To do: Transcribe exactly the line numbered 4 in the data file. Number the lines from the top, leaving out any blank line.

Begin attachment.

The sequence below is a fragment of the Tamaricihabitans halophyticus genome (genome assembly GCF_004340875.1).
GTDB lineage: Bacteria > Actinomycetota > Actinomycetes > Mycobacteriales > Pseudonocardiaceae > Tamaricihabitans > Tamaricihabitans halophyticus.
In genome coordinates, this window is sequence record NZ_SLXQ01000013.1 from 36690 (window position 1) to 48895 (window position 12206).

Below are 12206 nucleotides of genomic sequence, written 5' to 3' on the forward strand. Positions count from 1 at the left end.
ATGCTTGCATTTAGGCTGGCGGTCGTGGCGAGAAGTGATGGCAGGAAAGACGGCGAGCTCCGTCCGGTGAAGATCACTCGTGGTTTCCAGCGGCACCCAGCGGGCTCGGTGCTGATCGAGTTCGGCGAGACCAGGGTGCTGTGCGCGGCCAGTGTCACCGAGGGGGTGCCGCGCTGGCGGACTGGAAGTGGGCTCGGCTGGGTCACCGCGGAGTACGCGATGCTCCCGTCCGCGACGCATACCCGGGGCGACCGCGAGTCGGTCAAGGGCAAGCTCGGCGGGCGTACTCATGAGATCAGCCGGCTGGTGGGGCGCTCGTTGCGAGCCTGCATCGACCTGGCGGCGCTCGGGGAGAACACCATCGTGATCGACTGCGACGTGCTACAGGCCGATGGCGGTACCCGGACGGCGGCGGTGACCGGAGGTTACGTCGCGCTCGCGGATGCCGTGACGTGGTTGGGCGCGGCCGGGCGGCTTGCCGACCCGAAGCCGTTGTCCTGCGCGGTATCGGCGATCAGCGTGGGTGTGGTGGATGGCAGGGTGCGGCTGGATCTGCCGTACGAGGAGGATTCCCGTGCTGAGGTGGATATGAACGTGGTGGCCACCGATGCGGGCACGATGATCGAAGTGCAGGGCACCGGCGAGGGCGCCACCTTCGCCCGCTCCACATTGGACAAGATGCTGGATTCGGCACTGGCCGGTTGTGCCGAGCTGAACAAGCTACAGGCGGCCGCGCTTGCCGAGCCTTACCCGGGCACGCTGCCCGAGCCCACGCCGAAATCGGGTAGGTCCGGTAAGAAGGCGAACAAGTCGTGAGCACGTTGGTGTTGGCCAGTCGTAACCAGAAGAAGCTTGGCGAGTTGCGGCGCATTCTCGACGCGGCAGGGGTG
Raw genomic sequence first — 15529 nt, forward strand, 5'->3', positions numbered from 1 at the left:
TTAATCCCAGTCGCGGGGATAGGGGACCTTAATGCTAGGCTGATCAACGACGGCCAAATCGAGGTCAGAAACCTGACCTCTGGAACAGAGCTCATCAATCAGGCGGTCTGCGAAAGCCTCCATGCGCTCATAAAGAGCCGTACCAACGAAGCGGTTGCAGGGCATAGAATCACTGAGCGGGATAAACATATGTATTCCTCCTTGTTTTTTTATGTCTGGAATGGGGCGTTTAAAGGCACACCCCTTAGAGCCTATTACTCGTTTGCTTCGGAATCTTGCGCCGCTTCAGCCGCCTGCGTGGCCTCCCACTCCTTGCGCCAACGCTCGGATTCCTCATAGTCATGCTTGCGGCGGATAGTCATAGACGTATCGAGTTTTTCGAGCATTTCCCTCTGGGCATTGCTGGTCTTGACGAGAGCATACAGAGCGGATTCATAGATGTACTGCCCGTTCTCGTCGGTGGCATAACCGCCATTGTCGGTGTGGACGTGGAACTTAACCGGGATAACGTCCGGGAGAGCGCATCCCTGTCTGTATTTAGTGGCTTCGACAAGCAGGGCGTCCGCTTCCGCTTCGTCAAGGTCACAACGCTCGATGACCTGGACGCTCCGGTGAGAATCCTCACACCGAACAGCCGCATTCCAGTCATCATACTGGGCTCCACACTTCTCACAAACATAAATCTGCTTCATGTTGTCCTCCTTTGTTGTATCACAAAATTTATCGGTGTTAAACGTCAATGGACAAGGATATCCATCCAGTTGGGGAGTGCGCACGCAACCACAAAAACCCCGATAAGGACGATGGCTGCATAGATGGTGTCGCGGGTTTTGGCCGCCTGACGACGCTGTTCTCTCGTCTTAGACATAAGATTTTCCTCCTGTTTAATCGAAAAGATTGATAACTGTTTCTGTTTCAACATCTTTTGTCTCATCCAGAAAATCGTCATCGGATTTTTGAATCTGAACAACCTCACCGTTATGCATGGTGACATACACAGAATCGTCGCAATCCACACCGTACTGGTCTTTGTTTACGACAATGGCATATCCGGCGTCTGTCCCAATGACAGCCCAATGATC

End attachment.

Below are 12206 nucleotides of genomic sequence, written 5' to 3' on the forward strand. Positions count from 1 at the left end.